Tag Archives: celebration

Journey’s End – and God’s victory

The picture in the second part of Revelation 7 (Revelation 7:9-17) is pretty crowded, but it gives a welcome sight of the Victory of God, and of our journey’s end.

Christians can be rather inclined to self-pity, which for those of us in western countries today is rather odd – life in the first century was much harder for the faithful! Remember that Revelation is the vision given to a man living in exile. Earlier in this chapter (Revelation 7:2-4) we are told of destructive powers held back for “sealing” of 144,000. These are not the total number of Christians, but represent the martyrs. The seal does not prevent their death, but protects against “accidental” death, so that their witness (martyrdom) may be accomplished.

If that is rather sombre, we quickly move on to the multitude who are celebrating victory, their triumphant passage through persecution. They wear white robes

  • which , reinforced by their holding palm branches, are symbols of victory
  • and also symbols of purity (they are “washed . . in the blood of the Lamb”. All Saints are sinners, pure because of forgiveness and grace, gained from the sacrifice Jesus made of himself)

And who are this joyful crowd? They are the ones who have come through the “great tribulation” (“terrible persecution” in GNB) – not just hardship and death, but conflicts of loyalties: faith and family / social position / demands of the state / self interest. They have come through, and kept the faith, and their reward is appropriate, magnificent and eternal (verses 15-17). They are not only the famous figures of Christian history, but all the faithful, and as in this vision we see them in heaven, so we have the encouragement of seeing where we are going, and what will get us there.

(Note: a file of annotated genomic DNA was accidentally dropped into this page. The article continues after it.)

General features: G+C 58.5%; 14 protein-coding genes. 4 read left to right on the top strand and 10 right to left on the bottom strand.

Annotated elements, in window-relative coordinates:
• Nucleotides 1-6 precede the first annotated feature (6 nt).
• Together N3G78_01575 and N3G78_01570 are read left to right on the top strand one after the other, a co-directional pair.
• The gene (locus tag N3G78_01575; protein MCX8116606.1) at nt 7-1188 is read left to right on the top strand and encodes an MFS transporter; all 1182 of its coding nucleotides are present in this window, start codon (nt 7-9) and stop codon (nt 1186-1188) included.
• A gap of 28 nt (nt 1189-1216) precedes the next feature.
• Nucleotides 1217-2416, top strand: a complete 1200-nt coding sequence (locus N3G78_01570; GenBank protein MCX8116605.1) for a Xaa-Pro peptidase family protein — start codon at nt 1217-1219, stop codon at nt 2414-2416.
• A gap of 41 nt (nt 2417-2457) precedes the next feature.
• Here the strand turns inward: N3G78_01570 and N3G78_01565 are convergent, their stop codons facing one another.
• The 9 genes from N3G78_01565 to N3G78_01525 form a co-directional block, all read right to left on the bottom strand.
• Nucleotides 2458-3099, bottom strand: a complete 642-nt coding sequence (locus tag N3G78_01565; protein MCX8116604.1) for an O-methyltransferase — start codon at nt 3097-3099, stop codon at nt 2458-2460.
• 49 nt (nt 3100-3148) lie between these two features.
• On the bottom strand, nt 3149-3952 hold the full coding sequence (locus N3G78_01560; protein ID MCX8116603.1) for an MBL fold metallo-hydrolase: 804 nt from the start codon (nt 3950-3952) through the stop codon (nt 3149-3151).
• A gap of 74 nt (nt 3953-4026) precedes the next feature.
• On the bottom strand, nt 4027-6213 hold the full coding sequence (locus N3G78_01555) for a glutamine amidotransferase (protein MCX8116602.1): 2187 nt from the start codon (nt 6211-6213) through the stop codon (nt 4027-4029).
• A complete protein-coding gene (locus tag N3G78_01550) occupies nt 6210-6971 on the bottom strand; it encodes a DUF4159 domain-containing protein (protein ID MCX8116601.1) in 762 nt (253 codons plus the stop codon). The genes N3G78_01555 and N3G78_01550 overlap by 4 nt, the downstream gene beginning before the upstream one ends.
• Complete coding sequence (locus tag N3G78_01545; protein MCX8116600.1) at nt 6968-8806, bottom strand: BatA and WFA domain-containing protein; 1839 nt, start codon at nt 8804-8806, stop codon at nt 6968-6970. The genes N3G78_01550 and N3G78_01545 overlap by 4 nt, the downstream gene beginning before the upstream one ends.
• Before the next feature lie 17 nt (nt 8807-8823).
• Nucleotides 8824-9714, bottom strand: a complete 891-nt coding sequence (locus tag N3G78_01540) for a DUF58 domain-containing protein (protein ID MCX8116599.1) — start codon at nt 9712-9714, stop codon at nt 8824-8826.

It’s a Sign

It could have been a disaster! Yet this story (John 2:1-11) has so much to say. Jesus took his disciples to a wedding – and we imagine he was a welcome guest. A bit of a celebrity, with a stock of stories to tell . . Perhaps we forget what a welcome guest He was.

Then disaster strikes – the wine runs out. We aren’t told why – whether it was thirsty disciples, bad planning, or delivery failure simply doesn’t matter. But who wants their wedding remembered for the catering disaster? There are all sorts of symbols here of things not working:

  • 6 jars of water for ritual washing (not 7, the perfect number)
  • Jesus’ mother is gently told not to manage his ministry – the old order is moving on to the new.
  • Even the water (of washing) is about to become the wine of celebration – but that is anticipating.

The wine runs out. Jesus takes charge – the provision he will make involves some hard work, without people understanding what is going on. But the servants fill the jars with water, and draw it out to take to the master of ceremonies. And, to his surprise, its the best!

God provides; we don’t always see how (as here), and can’t often predict what is planned. Yet He makes the best of the situation – that’s worth remembering. Here is a wedding gone wrong, but